This guest blog has been written by Sgt Harry Tangye. Sgt Tangye has been a Police Officer for 28 years and is currently an ARV Sergeant, Firearms Commander and Tactical Advisor (Firearms & Pursuit) with Devon & Cornwall Police.
‘Firstly, you have to be a cop. So if you aren’t but think you fancy driving fast cars and pointing guns at bad people, it’s not for you.
So to those police officers who are thinking about joining us, I’ll try to let you into all the secrets. I’ll try to tell you how it is. As long as you are a reasonable police officer, then you stand half a chance of being selected for a training course once you apply. You will have completed two years as a student officer, probationer what ever they call you now, and you will have raised the eyebrow of your Sergeant for them to think, “Yeah, I can see you doing that”. If you have a Sergeant who thinks more about the section than you, and would prefer to put you off leaving the section to save him having a shortfall, then apply anyway!
We want someone who is capable of working without supervision. You will be crewed with someone and thrown out there in the most challenging locations and incidents together. We don’t want officers who go along with the flow doing as little as they can. They exist but they are far fewer than some would think.
Why I say that is that every police officer in the Force is busy, very busy. Your colleagues have been cut in numbers and you are completing more work than ever before. The nights you thought you would complete some paperwork was ruined with you having to sit in the hospital with a person waiting to be assessed for mental health issues, and that’s because the mental health services were slashed which means the ‘Buck Stops Here Dept’ steps in, that being the Police.
So when you see a big flash car driving by with two very well equipped officers inside, then drifting off again without so much as a wave, frustration may set in. In reality, that unit has just come back from a fatal road traffic collision 50 miles away on a separate radio channel. They’ve assisted the undertakers in removing the body and taking it to the mortuary. They are on two of five other radio channels in their area covering Traffic collisions, violent domestics in other towns, fights, knife suspects, self harming and searching for missing persons, and if they kept the crime for every suspect they were requested to search for and arrest, they would never get out of the station. My rule for my section is, “As long as you are busy, I don’t care what you’re doing” . What I don’t put up with is those who distance themselves from getting involved.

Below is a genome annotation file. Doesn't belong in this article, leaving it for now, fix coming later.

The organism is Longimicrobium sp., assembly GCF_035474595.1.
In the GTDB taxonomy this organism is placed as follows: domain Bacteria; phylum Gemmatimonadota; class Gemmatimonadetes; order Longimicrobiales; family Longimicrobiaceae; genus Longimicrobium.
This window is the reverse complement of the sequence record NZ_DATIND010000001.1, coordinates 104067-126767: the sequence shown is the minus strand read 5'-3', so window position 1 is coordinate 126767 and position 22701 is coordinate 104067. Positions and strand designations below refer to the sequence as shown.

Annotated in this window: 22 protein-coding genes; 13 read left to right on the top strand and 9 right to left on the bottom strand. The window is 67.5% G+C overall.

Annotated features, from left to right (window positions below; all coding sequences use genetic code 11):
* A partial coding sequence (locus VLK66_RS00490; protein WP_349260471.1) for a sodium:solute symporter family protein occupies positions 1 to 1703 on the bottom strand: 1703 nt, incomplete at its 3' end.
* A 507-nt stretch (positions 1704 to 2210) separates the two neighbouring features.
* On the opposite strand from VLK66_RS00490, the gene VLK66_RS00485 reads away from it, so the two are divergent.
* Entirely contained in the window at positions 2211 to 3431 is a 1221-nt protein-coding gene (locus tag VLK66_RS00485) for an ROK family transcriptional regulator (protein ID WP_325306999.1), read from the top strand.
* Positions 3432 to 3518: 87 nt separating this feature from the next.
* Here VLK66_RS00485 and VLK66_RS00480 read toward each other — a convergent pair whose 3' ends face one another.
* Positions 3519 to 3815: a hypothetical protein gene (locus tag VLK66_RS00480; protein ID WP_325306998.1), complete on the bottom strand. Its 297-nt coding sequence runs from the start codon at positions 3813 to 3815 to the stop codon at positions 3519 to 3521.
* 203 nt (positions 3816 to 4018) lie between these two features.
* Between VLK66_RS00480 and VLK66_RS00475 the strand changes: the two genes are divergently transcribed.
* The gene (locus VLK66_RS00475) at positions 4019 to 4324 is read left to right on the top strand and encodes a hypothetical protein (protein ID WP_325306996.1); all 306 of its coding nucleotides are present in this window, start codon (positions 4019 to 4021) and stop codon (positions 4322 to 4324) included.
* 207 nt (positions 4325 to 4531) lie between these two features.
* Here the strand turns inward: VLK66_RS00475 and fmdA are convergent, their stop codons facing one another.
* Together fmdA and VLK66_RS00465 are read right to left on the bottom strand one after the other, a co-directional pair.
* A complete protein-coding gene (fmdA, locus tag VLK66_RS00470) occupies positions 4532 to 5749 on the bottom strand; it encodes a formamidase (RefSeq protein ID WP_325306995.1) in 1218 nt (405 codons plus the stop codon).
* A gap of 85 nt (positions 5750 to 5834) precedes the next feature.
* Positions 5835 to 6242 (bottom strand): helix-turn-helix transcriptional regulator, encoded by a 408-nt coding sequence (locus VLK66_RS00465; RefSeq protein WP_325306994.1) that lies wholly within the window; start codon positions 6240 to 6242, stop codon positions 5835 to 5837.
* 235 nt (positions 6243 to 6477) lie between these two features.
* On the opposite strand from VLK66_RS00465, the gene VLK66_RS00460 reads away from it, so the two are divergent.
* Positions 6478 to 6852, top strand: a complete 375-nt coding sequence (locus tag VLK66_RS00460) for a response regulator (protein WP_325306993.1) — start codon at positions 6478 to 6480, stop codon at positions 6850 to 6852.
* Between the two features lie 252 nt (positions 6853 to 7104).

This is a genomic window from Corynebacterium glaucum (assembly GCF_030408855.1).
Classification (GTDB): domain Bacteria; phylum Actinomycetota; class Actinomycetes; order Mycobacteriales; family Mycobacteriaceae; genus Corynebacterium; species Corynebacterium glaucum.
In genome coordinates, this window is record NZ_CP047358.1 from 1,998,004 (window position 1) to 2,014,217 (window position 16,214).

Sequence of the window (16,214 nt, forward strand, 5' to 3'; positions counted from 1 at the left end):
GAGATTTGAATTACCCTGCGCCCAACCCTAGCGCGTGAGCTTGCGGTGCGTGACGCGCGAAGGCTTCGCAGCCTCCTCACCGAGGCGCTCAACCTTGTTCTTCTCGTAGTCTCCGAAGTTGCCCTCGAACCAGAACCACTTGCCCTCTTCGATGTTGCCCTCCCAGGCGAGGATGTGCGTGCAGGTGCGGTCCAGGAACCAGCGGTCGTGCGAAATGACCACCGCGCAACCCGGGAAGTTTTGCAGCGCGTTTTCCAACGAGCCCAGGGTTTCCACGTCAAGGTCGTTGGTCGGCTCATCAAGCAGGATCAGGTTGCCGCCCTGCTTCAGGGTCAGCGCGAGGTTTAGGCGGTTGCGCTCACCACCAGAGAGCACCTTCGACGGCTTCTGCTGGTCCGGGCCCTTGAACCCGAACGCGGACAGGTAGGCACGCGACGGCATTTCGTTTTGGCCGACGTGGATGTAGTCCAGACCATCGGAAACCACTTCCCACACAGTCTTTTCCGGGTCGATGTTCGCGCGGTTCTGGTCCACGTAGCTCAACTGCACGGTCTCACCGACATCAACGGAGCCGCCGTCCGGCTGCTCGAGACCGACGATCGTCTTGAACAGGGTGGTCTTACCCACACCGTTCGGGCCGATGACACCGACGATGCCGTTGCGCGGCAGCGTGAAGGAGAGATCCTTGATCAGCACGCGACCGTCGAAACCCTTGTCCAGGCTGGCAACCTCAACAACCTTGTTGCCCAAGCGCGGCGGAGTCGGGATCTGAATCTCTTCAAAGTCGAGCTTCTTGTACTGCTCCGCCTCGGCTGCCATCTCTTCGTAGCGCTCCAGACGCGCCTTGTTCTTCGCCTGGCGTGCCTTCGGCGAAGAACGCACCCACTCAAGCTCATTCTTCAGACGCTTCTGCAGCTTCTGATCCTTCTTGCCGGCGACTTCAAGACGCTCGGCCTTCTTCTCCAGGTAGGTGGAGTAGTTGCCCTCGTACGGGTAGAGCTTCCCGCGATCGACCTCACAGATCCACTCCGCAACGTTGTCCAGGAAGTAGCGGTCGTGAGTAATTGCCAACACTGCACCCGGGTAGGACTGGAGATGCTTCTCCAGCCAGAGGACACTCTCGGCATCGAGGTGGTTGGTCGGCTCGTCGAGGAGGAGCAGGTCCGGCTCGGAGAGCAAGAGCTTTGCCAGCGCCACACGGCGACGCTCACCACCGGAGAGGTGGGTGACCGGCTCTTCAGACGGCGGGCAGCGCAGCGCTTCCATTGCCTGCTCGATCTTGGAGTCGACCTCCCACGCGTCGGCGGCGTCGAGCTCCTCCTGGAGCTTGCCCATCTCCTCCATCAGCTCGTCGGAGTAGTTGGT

The other side of the coin is that you will probably have to stealthily deal with being called to a violent domestic with other units and find some officers take a big step back so you have no alternative to make the arrest and carry out the handover. But units are busy, and you can see why they do it too. It’s human nature. My job as a Sergeant is to make sure we are doing our bit, but we are also free to do our specialist job too.
Congratulations, you have the course and you now have to get through a twelve week intensive initial firearms course. (IFC). Have a look around you, and of the sixteen that are sitting with you on day one, you will probably see ten of them go over the following weeks. There is so much to learn, constant assessments on what level to go in at, can you think on the hoof, is your officer safety to the standard required, and can you learn the procedures for two person entry team, three person, four person, Emergency search, deliberate search, trains, vehicle interceptions? You need to be ready to be in the ‘Buck Stops Here’ department from day one, so no favours are done here with getting those through who don’t meet the mark.
You’ve managed to get through the course. You have invested a lot into this. Your head is buzzing. You are already a standard driving course level but you will have to pass your advanced driving course in most Forces. You will have to qualify for Tactical Pursuit and Containment (TPAC) and drag many a drugs dealing suspect off the motorway with your driving tactics that would scare many ordinary people. You will train on runways over and over again so it will become second nature to you, and so your colleagues can trust you and you can trust them. Not quite the Red Arrows in cars but almost!